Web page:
Wednesday, September 19, 2012

The Morning Center - Vote in the Giveaway!



The Morning Center--a Christian ministry seeking to provide free maternity care in urban and under-served areas--is one of 30 charitable organizations competing for a grant of $50,000.  The organization with the most votes by October 31 will recieve $50,000, and the next five groups will each receive $10,000.

You can vote up to once a day, using your Facebook account.

Click here to vote!

For more information about the giveaway from the Morning Center, see here.

Friday, September 14, 2012

The Church: Where the Jew and Gentile Stand Together

When I read Adopted for Life (by Russell Moore) a few months ago, I found his discussion of the significance of God's adoption of the Gentiles insightful.  At the time, I didn't think much about the unity of Jews and Gentiles specifically, but, rather, I was impressed by the unity that we all share as believers, regardless of whatever natural, physical, and earthly attributes have a tendency to separate us.

Below are excerpts from Moore's chapter entitled "Are They Brothers?"

 "As pig-flesh-eating Gentile believers--formerly goddess worshipers and Caesar-magnifiers and all the rest--began confessing Jesus as the Messiah, some Jewish Christians demanded to know, 'Are they circumcised?'  This meant of course, 'Are they really part of us?  Are they our brothers?'  The Gentile believers would respond, 'Yes, with the circumcision made without hands, the circumcision of Christ...'

"This was no peripheral issue.  For the apostle Paul, the unity of the church as a household has everything to do with the gospel itself.  And where the tribal fracturing of the church is most threatening, Paul lays out a key insight into the church's union with Christ--the Spirit of adoption...

"In his letter to the church at Rome, the apostle Paul raises the issue of adoption....But before he begins his discussion, he addresses the assembled congregation as 'brothers.' (Rom. 8:12)  That's a word that's lost its meaning in our churches, I fear.  We tend to view it as a mere spiritual metaphor for 'friend' or 'acquaintance...'

"The churches emerging out of Judaism in the first century, however, would have understood precisely how radical this 'brothers' language is.  The 'sons of Israel' started out, after all, not as a government entity but as twelve brothers.  Everywhere in the Old Testament the people of Israel are defined as 'brothers' as opposed to 'strangers' or 'sojourners...'

"Because we share the Spirit with Jesus, we cry out with him to the same Father (Rom. 8:15, Gal. 4:6).  And since what unites us to Jesus is his Spirit, not our flesh, we share a common family with all those who also have this Spirit resting upon them.  Since there's one Spirit, there's 'one Lord, one faith, one baptism, one God and Father of all' (Eph. 4:5-6).

"That's adoption.  We're part of a brand-new family, a new tribe, with a new story, a new identity."

The unity of all believers in Christ across every other dividing line is a true and beautiful thing; the adoption of the Gentiles into the people of God, and their resultant brotherhood with the Jews certainly teaches us that.

I probably wouldn't have thought any more about the subject, but one of my next books was Bonhoeffer: Pastor, Martyr, Prophet, Spy, by Eric Metaxas (a fascinating and well-written read, which I highly recommend).  In Germany in the 1930's, the brotherhood of Jew and Gentile was no safely-assumed spiritual metaphor.  Instead, it was a reality for which men were willing to put their reputations, their livelihoods, and possibly their lives on the line.  In the early church, it was the Jews who were reluctant to allow the Gentiles in; now it was the Gentiles who wished to kick out the Jews.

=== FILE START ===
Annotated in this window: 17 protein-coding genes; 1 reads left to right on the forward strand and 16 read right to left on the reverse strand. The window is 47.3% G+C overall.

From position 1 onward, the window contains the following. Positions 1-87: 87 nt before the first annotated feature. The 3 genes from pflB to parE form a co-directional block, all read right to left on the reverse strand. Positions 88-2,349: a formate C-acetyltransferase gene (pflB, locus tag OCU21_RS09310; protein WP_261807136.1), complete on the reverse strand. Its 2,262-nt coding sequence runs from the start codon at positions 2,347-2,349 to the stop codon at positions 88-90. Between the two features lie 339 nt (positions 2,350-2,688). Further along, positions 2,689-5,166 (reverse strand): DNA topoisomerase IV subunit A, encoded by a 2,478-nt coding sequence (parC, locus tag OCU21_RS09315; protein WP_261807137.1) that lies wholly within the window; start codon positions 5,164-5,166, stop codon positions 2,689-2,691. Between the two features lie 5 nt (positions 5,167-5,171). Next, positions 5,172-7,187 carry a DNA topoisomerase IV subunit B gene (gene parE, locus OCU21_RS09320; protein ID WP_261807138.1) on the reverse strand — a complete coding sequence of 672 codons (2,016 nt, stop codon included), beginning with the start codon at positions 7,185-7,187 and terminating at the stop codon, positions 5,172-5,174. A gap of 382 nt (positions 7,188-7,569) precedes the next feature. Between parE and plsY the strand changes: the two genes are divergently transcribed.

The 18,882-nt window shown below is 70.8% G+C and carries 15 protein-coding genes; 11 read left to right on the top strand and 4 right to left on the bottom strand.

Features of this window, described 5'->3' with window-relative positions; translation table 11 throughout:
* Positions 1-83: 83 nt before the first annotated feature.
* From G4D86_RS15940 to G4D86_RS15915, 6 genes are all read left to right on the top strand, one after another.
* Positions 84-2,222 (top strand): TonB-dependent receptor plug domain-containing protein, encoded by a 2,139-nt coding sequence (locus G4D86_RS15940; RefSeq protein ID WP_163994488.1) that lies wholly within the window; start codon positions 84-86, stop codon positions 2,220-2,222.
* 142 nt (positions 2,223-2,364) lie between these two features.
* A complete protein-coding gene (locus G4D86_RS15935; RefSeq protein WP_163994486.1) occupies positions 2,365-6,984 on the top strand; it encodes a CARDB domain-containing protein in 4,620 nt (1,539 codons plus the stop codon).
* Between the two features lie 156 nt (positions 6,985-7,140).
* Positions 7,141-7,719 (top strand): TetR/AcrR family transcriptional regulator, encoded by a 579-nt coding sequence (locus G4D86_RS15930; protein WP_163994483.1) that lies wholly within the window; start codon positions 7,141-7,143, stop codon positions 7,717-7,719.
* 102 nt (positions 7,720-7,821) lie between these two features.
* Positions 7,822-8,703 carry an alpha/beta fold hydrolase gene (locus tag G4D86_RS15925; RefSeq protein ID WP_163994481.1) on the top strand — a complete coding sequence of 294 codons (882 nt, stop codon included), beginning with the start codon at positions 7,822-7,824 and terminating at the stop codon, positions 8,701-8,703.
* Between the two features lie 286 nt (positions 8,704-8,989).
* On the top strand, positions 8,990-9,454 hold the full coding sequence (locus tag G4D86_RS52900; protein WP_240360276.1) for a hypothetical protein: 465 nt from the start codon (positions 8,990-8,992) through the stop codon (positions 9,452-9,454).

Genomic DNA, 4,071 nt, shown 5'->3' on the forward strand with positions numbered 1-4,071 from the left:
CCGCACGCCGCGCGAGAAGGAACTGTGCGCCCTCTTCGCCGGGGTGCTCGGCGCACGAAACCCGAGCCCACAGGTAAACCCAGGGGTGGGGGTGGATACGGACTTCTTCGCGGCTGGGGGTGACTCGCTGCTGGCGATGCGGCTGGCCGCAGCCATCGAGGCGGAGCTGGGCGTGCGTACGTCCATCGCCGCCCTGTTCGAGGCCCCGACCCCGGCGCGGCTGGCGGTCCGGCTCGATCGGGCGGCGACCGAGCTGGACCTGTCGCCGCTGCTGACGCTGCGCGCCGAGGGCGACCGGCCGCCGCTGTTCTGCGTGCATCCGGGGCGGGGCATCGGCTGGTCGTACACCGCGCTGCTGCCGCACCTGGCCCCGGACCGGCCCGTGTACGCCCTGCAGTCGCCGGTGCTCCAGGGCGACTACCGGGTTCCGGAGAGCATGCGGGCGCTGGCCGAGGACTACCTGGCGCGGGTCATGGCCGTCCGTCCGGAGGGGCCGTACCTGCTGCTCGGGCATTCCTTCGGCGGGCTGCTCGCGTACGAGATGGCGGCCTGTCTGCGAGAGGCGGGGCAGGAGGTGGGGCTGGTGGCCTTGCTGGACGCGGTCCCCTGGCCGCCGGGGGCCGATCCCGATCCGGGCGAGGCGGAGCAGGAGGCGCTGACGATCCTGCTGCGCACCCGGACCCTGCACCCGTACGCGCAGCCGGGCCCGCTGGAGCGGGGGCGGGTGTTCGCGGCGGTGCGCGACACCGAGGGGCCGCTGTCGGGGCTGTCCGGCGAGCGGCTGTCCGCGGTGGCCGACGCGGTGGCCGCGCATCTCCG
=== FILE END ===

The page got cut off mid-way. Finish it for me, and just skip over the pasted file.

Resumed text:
"Bonhoeffer went on to say that to 'confess Christ' meant to do so to Jews as well as to Gentiles.  He declared it vital for the church to attempt to bring the Messiah of the Jews to the Jewish people who did not yet know him.  If Hitler's laws were adopted, this would be impossible.  His dramatic and somewhat shocking conclusion was that not only should the church allow Jews to be a part of the church, but that this was precisely what the church was: it was the place where Jews and Germans stand together.  'What is at stake,' he said, 'is by no means the question whether our German members of congregations can still tolerate church fellowship with the Jews.  It is rather the task of Christian preaching to say: here is the church, where Jew and German stand together under the Word of God; here is the proof whether a church is still the church or not.'

"Many would have remembered Galatians 3:28, declaring that 'there is neither Jew nor Greek, bond nor free, male nor female, for your are all one in Christ Jesus.'  To underscore his point, Bonhoeffer concluded with words from Luther's commentary on Psalm 110:3: 'There is no other rule or test for who is a member of the people of God or the church of Christ than this: where there is a a little band of those who accept this word of the Lord, teach it purely and confess against those who persecute it, and for that reason suffers what is their due.'"

The issue of unity in the church is no small one, for the simple reason that the church is the body of Christ. Woe to the body that is willing to pluck out an eye because it happens to dislike the color!  It is Christ who puts together the body, taking disparate elements and knitting them together according to His perfect design.  Who are we to say who belongs and who does not? 

Tuesday, September 4, 2012

September Newsletter

From Laura, 13 … For several days after Andrew was born, Mama, Anna, Becca, and I helped the Wades quite a bit.  I enjoyed that a lot.  Because Katie wasn’t permitted to lift Samuel or Peter for the first week, someone else had to be with her all the time.  Sometimes the situation required having Katie sit down and one of the boys set on her lap.  We also helped with housework, like washing dishes, sweeping, or doing laundry.  On occasion, we even got to hold Andrew!  The only problem with helping a mother after she’s had a baby is that all one wants to do is hold the baby which is, of course, the only thing the mother can do!